Wednesday, February 23, 2005

Founders Brewing Company enters the Indiana market.

Cavalier Distributing (Indianapolis) is about to introduce ales from Founders Brewing Company of Grand Rapids, Michigan. Happily, my newly appointed sales rep dropped off four different Founders brands, and I’m equally happy to report that each is well made and worthy of the growing reputation enjoyed by Michigan microbreweries.

The brewery began operations in 1997, and has an annual capacity in the range of 4,000 barrels. In Grand Rapids, there is a brewery taproom and live music on Tuesdays and Saturdays.

But I'm not in Grand Rapids. On to the bottles.

Founders Dry Hopped Pale Ale
American-style Pale Ale from the Cascades template, which is not to demean by any means. There is accomplished balance between the malt and hops, with a hint of lime defining the citrus character. Can Sierra Nevada’s yardstick Pale Ale be beaten by Founders’s price point? If not, it’s hard to imagine where this one fits, but I’ve been told that the half-barrel pricing actually is going to be below Sierra’s. Worth watching.

Founders Black Rye
“Dark ale” says the bottle, and “American Brown/Brown Porter” says the aroma of chocolate and a pleasantly roasted flavor that offers a tease of rye before yielding to a mild finishing hop bite. Rye possesses the potential to add an intriguing dimension to several conventional beer styles, with the problem being that brewers can’t use enough of it owing to the absence of a husk and subsequent problems with muddiness during the sparge. Strangely, this ale reminds me of what Pete’s Wicked Ale once thought it was, but wasn’t then, and is even less now.

Founders Centennial IPA
Reminiscent of Anderson Valley Hop Ottin’ IPA in the sense of body and an amber orange color, and now that Bell’s Two Hearted Ale has dropped a point in alcohol percentage (from just over 7% abv to 6% abv), and accordingly tastes lighter in the mouth, Founders has one of the better standard-gauge IPA’s to emerge from Michigan.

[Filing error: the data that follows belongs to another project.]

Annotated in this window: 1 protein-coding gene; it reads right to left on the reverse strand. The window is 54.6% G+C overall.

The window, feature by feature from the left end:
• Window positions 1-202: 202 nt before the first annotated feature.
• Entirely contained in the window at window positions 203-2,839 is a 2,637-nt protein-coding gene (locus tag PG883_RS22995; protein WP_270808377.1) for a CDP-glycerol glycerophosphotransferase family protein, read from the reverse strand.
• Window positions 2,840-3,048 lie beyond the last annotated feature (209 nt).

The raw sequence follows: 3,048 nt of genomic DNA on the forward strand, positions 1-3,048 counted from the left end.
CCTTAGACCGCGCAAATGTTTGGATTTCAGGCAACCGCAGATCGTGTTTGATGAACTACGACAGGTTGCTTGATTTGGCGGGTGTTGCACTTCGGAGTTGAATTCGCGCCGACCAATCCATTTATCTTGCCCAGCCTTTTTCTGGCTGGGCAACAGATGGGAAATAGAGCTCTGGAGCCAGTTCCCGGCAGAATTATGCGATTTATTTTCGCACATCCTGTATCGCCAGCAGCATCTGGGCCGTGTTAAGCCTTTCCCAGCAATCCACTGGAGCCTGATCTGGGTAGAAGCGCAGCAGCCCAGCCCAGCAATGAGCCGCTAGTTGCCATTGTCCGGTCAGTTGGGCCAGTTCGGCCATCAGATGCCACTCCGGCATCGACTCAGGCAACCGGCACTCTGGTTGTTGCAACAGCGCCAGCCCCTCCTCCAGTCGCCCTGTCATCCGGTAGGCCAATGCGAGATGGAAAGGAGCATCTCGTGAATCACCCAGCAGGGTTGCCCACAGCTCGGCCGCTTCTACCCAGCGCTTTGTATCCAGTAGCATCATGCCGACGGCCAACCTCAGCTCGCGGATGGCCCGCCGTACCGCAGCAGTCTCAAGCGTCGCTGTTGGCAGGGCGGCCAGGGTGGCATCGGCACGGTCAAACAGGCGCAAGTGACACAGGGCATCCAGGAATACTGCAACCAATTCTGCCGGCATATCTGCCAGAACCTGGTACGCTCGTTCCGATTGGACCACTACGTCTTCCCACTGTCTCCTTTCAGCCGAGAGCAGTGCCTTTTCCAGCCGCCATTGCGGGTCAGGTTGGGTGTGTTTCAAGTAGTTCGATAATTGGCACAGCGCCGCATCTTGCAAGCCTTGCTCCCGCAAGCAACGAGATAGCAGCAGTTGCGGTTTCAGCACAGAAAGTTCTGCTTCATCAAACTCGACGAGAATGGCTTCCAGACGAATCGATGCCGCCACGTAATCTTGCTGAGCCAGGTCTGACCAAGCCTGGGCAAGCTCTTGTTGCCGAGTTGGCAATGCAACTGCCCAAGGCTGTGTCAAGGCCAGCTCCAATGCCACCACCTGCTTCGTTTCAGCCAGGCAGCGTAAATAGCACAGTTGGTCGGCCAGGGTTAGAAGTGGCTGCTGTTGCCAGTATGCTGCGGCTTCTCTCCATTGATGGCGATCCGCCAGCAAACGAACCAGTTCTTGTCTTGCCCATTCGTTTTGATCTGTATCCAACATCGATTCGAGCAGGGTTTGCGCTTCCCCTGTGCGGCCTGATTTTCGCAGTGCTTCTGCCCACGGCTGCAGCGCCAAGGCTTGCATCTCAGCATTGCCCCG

Founders Dirty Bastard Scotch Ale
The nose is malty sweet with perhaps a hint of peat, nothing more. Once again, an obvious respect for the virtues of balance has rounded the sweet malty edges with enough peat and hops to keep the ale from being cloying. A very credible imitation, lacking the fruity esters of British Isles yeast strains and vaguely burned toffee quality of the best classic Scotch Ales, but quite tasty for those preferring the sweet malt accent.

In summary

Of the four Founders ales sampled tonight, only the Dirty Bastard stands a chance of being added to the Rich O’s bottle list. Affordable and representative Scotch Ales are difficult to find, while even at a slightly more favorable price point, the Pale Ale and IPA would likely be lost in the shuffle at Rich O’s.

Black Rye is a toss-up; there’s not enough rye character to qualify as a rye specialty, but perhaps a space in the rotating bottle selection can be found. Again, price point is very important here. Only the Pale Ale is below 7% abv, but the other three brands, although quite well done, are not sufficiently “extreme” to challenge Stone or Three Floyds in straight flavor comparisons.

At the same time, they’re all good. It’s all a matter of finding the proper niche, package and price.

My guess is that these ales in bottles are better aimed at package stores and off-premise accounts.

Draft is another story. I’m told that the Pale Ale will be the first point of emphasis as Founders enters Indiana, with the possibility of special order draft following shortly afterwards. I can see devoting a tap to several brands of Founders, assuming I’m allowed to cherry-pick according to my preferences.

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